The Wicker Man (Neil LaBute, 2006)
It's easy to review a remake by comparing it to the original film from which it was based. It's even easier when the original film is an excellent one that doesn't really call for improvements or updates. Such is the case with Neil LaBute's update of Robin Hardy's The Wicker Man (1973), a film that gained much cult status because of its perfectly atmospheric portrayal of pagan rituals in contemporary times. To those far too busy to read on, here's my verdict: LaBute's version is a sorry thing to behold --- a tiring, boring, annoying mess that is so insignificant compared to the original.
The plot is pretty much left unchanged except for a few additions and a few modifications. Summerisle is turned into Summer's Isle, an Ommish isle in Washington State as compared to Summerisle, a real island off the coast of the British Isles. Instead of apples and other fruits, the island's greatest import is honey, gathered from bees. Of course, the bees are supposed to represent the biggest modification in the film. Like the bee colonies, Summer's Isle is a matriarchal society headed by Sister Summer's Isle (Ellen Burstyn) and other similarly named females, while males are either killed at birth or turned into mindless silent drones.
Edward Malus (Nicolas Cage) is a police officer who gets a letter from an ex-girlfriend (Kate Beahan) asking for help to find her missing child. Malus travels to the island and is entreated with suspicion and aggression by the isle's citizens. He researches and investigates on the missing child, learning of the isle's cultural roots and its weird traditions involving witchly sacrifices and other bizarre stuff.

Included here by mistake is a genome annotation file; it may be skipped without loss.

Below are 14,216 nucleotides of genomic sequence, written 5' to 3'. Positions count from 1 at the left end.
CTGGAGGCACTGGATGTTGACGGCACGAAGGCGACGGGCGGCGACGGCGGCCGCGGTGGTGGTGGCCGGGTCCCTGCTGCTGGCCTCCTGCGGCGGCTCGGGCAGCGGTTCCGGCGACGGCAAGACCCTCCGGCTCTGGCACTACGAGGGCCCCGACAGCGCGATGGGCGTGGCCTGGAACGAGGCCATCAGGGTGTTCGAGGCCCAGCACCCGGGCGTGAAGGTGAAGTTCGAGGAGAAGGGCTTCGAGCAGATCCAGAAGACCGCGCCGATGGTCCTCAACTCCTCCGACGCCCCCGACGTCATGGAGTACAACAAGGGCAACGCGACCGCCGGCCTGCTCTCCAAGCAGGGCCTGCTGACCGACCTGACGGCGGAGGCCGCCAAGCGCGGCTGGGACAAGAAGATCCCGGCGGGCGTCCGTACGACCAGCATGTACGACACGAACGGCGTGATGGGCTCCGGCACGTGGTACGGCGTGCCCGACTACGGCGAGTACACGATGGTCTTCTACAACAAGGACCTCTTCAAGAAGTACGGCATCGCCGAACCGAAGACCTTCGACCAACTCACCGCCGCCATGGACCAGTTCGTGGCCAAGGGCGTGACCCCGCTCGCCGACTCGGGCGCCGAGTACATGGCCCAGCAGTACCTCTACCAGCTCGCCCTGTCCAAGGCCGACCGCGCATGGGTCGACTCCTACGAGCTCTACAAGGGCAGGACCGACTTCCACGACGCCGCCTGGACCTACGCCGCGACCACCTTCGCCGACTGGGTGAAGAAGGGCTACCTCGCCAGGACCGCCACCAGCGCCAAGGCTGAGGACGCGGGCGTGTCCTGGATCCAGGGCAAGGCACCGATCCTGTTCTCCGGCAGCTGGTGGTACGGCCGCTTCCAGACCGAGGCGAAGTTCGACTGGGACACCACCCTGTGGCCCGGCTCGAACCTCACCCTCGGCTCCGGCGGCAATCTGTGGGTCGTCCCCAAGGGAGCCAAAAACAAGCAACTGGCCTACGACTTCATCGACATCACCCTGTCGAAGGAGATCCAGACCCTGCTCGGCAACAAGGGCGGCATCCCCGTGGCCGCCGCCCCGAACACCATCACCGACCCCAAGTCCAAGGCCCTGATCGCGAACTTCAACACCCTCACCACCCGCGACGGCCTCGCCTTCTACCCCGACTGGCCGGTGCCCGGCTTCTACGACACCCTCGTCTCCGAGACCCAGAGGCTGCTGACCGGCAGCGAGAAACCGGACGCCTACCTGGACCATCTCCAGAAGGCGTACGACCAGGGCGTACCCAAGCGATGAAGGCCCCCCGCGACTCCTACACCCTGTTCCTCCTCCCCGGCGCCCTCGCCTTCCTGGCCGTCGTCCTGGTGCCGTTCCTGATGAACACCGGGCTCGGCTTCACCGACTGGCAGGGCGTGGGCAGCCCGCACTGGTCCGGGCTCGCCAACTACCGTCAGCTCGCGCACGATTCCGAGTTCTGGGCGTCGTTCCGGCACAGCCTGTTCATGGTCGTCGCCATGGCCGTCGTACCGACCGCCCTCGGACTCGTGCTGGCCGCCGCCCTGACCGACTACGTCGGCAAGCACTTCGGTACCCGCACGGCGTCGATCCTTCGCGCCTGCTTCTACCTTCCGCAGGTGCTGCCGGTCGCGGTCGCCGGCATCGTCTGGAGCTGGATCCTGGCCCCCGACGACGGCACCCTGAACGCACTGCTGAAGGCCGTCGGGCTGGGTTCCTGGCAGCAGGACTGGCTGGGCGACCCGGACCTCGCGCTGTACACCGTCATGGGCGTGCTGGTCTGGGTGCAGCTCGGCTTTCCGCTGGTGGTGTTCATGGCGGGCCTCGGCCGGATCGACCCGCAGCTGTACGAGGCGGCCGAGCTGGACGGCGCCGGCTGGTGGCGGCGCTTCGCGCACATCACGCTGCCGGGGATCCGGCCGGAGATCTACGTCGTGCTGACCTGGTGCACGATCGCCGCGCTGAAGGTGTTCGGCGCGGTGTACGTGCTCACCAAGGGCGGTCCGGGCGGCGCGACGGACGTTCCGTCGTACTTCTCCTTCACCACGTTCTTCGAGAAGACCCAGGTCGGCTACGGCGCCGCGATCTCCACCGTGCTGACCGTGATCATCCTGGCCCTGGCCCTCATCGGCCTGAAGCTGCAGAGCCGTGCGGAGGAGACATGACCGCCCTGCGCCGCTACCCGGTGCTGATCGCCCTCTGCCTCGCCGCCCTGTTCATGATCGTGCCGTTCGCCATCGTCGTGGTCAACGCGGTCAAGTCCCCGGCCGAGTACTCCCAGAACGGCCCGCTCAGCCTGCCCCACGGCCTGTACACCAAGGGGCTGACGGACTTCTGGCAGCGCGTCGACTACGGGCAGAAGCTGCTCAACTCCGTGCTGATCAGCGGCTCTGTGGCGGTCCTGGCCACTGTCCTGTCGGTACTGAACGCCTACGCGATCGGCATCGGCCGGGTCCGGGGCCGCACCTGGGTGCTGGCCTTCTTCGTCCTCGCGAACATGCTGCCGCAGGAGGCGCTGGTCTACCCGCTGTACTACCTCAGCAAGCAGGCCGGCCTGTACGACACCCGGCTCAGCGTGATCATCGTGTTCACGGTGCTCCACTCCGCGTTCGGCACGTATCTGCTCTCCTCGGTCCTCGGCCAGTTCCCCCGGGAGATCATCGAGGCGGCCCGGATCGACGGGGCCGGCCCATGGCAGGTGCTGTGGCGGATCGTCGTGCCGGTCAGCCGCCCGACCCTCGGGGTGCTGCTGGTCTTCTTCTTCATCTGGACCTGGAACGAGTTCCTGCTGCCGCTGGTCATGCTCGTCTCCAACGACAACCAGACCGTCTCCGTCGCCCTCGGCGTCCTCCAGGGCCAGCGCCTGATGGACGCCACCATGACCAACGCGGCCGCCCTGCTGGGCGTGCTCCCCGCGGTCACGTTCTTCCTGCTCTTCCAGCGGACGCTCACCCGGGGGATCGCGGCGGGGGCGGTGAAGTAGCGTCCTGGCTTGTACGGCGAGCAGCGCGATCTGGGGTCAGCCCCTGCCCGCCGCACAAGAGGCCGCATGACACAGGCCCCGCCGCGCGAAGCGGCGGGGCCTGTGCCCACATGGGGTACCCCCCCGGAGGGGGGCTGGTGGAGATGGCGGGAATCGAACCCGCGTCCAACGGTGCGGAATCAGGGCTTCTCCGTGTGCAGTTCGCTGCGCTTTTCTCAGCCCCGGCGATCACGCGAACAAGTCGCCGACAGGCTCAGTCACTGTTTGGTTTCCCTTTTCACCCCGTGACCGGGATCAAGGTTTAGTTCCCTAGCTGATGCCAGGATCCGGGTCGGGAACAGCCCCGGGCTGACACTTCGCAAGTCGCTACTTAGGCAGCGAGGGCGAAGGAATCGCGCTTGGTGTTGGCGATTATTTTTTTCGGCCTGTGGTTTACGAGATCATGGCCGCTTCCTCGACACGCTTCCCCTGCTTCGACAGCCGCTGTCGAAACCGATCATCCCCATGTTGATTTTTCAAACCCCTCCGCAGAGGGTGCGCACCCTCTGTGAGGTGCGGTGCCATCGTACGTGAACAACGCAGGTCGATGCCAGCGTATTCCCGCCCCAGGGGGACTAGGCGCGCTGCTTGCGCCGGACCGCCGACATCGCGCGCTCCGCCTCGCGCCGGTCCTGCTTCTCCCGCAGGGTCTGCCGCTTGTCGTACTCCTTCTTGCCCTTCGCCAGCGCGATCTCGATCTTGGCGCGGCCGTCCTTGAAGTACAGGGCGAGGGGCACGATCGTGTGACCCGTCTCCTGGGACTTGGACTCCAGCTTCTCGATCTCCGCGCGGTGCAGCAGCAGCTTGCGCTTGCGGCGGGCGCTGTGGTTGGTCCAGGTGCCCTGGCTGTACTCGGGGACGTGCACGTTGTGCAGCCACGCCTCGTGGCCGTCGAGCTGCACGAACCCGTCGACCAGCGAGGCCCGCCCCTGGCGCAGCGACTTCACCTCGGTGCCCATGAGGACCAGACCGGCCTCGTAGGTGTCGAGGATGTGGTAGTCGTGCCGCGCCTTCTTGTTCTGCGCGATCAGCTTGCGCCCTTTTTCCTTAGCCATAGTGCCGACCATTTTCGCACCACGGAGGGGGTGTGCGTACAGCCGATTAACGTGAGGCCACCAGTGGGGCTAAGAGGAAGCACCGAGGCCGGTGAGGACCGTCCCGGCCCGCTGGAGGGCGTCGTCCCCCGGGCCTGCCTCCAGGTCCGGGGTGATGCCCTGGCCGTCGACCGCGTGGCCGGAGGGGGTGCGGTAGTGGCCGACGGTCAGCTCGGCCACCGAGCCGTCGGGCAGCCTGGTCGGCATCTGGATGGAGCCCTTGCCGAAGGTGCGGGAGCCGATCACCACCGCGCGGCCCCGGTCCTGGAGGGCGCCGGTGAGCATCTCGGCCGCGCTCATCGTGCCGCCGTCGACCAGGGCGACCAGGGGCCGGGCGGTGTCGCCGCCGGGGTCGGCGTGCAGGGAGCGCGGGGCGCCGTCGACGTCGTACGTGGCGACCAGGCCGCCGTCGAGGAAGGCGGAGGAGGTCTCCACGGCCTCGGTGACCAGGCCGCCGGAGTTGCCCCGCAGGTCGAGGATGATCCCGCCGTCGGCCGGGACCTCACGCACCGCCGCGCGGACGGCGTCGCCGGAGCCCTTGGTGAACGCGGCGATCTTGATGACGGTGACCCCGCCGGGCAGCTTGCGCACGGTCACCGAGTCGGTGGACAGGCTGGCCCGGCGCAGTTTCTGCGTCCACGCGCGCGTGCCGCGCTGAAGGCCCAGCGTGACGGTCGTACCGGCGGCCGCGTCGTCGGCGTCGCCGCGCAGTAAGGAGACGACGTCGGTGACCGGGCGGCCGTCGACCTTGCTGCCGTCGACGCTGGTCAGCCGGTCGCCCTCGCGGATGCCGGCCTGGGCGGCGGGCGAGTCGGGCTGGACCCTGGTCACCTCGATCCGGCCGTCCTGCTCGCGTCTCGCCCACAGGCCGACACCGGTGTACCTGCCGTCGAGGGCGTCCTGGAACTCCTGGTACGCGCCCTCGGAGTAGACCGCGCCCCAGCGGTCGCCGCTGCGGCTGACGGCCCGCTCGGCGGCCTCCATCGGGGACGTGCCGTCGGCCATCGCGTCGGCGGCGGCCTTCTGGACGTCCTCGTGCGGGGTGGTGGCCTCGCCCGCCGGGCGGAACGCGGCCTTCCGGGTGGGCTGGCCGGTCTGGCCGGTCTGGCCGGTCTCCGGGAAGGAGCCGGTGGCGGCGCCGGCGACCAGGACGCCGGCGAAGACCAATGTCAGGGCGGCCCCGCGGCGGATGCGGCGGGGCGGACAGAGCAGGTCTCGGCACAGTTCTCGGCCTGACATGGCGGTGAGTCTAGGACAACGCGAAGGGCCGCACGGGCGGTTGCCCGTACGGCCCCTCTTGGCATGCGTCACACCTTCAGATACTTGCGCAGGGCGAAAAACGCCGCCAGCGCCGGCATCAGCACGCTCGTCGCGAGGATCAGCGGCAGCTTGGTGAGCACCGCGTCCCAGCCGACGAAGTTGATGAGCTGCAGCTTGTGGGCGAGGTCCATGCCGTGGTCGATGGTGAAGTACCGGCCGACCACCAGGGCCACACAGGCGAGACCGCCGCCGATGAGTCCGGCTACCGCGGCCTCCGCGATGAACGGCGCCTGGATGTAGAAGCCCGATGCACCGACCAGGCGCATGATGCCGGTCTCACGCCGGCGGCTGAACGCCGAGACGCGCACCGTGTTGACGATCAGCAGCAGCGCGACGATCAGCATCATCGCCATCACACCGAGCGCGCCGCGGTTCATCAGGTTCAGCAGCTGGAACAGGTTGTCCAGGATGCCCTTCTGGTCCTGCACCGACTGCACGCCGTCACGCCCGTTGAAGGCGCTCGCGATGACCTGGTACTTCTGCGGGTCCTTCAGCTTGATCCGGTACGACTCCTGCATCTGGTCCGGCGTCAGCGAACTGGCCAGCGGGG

The biggest mistake LaBute made is with the modification in the character of the police officer. Hardy's Sergeant Howie is a self-righteous snob and the fact that he finds himself trapped in the middle of what he pertains as uncivility is in itself, claustrophobic. To add terror to the phobia, the citizens of Summerisle treat him with curious welcome which is at once both deceitful yet attractive. LaBute's Malus is a boring man. He's driving force isn't his self-righteousness or the fact that he's out on a mission in the name of the queen (or in his case, Dubya) or everything moral. His driving force is the product of cliche: an unresolved past. Seriously, it doesn't add anything to Malus' investigations and every time he whines about what could have been, or how perfect a couple he and his ex-girlfriend are, it's more or less laughable while everything else is dragging and uncompelling.
Robin Hardy's The Wicker Man is an atmospheric triumph. The songs, the music, the fantastical rituals engage the viewers to an alien world that seems all too real, all too believable. Lord Summerisle, as played by Christopher Lee, is a modern man who has a tinge of insanity, but all in all, quite logical and in that sense, very frightful. In LaBute's version, atmosphere is meant as fake-looking sets, obviously weird citizenry, and confusing and jarring dream sequences. While Ellen Burstyn is a terrific actress, she misunderstands her role. I miss Lee's earthiness, and his self-confident stance as compared to Burstyn's cynical and villainous gnarl. LaBute is the biggest sinner in this effort. His transformations to what seems to be perfect is the product of a self-imposed auteurist impulse. It just doesn't work. Accomplice to LaBute's trespasses is Cage who looks like he has to be like his Award-winning character in Leaving Las Vegas (Mike Figgis, 1995) in all the films he'll ever make.